In November 2019, however, Russian operatives hacked Burisma, the Ukrainian firm with which the Democratic nominee’s son Hunter Biden is associated. Then, on Wednesday, the New York Post—a U.S. tabloid—published an exposé of Hunter’s alleged contacts with Burisma that the paper said was based on emails found on a laptop belonging to Hunter that had been dropped off for repair in a Delaware shop and apparently shared with Trump confidant Rudy Giuliani. The details and indeed the veracity of the story remain murky and Twitter and Facebook have already restricted its distribution on their platforms.

Constant fake news and election-infrastructure hacking may, in fact, just be the white noise that numbs people’s attention. “Attack [the enemy] where he is unprepared, appear where you are not expected,” advised Sun Tzu in The Art of War. Though the Chinese war manual was published in the 5th century BC, generations of Western and Asian leaders alike have been devouring Sun Tzu’s wisdom ever since. Putin seems a devoted disciple of Sun Tzu, or perhaps he’s just a clever strategist. When the West responded to Russia’s annexation of Crimea and hybrid war in eastern Ukraine by increasing the Baltic states’ defense against similar attacks, Putin instead took the action to Syria.

That means U.S. officials need to think like Putin, Xi, or North Korea’s Kim Jong Un. Or why not think like Venezuelan leader Nicolás Maduro, who no doubt would like to sabotage the elections of a country he’d argue has tried to sabotage his government? And they need to consider what would achieve the most damage on Election Day. There are a number of terrifying scenarios.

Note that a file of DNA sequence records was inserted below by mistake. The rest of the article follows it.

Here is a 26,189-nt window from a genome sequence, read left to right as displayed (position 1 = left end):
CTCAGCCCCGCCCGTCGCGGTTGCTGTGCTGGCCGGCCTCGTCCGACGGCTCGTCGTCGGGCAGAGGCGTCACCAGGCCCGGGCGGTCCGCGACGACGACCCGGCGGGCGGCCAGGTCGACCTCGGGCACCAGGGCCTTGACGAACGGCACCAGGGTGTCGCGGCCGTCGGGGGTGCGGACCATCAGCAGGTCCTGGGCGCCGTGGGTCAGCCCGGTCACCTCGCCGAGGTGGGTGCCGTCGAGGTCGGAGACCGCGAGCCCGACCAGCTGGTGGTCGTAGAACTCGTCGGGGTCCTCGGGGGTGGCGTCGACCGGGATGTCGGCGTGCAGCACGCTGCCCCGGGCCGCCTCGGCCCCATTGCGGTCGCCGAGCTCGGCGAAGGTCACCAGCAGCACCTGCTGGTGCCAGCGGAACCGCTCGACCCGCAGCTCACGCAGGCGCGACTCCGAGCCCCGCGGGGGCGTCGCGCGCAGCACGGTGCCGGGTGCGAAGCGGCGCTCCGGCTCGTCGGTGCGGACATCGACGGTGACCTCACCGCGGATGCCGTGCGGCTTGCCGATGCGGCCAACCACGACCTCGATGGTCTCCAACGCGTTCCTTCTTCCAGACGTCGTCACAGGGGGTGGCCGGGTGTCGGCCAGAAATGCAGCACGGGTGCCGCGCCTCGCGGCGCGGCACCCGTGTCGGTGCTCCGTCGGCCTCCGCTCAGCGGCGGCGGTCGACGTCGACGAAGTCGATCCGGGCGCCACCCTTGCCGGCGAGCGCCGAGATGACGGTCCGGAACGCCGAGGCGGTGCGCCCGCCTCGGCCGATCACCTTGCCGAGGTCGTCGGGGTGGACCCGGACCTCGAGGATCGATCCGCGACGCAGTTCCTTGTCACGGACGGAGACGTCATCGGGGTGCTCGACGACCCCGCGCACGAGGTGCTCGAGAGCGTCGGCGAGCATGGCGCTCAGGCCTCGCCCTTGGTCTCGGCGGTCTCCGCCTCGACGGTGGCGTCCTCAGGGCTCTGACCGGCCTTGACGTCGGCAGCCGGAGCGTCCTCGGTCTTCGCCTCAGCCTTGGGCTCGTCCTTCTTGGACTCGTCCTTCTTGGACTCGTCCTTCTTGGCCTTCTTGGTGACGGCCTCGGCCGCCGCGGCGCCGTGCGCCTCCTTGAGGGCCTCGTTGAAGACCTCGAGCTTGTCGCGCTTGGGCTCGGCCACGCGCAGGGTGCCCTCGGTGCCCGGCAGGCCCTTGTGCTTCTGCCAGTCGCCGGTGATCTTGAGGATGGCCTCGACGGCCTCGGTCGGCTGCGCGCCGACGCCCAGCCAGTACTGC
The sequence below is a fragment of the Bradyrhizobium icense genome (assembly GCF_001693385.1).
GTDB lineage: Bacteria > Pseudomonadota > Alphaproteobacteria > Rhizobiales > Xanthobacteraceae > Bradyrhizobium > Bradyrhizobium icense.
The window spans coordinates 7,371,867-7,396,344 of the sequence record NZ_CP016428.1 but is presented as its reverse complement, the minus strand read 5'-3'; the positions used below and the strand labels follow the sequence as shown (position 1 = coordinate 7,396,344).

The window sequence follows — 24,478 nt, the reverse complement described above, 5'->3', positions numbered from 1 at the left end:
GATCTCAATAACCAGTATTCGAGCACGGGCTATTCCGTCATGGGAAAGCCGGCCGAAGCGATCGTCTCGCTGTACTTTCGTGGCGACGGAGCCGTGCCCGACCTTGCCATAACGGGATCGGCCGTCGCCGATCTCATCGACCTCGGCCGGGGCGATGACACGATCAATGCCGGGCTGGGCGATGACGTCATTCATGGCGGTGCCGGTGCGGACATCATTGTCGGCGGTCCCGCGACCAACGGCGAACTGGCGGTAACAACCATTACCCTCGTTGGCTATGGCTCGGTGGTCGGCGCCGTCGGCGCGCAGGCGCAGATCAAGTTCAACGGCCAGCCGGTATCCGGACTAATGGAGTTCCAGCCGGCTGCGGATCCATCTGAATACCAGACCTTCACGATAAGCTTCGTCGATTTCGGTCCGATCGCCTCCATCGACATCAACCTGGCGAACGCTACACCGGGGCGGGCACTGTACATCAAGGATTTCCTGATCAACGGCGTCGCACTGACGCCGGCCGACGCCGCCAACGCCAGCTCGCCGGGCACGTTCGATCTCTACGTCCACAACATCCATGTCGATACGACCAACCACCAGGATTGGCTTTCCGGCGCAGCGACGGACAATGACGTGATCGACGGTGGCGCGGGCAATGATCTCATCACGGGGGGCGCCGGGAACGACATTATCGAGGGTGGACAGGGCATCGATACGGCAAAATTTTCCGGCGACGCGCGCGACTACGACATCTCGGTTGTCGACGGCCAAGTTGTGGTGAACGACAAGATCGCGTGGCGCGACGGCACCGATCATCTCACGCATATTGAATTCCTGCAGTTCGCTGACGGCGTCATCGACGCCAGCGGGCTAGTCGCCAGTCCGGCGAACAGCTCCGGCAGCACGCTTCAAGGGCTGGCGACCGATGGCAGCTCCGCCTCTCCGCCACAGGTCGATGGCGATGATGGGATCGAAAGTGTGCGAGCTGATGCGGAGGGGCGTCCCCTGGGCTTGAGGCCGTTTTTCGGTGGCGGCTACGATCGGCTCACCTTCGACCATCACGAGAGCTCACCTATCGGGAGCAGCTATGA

If the power grid in large swaths of the United States goes down on Election Day, people will focus all their attention on trying to figure out what’s wrong and how to get power back; the act of voting will become an afterthought. Russian hackers have been probing energy utilities’ information technology systems, and, according to the cybersecurity firm Claroty, more than 70 percent of the control system vulnerabilities disclosed in the first half of 2020 can be exploited remotely.

Indeed, why not mess with GPS systems across the country? During NATO’s 2018 Trident Juncture exercise in Norway, Russian troops jammed GPS, which affected not just NATO troops but Norwegian airliners as well. Pilots had to navigate manually. “Jamming isn’t very difficult,” Mark Dickinson, the president of the Space Data Association, an international organization of satellite operators, told me after Russia’s jamming during Trident Juncture. “While spacecraft are usually well protected, with jamming you can disrupt nearby commercial GPS signals.”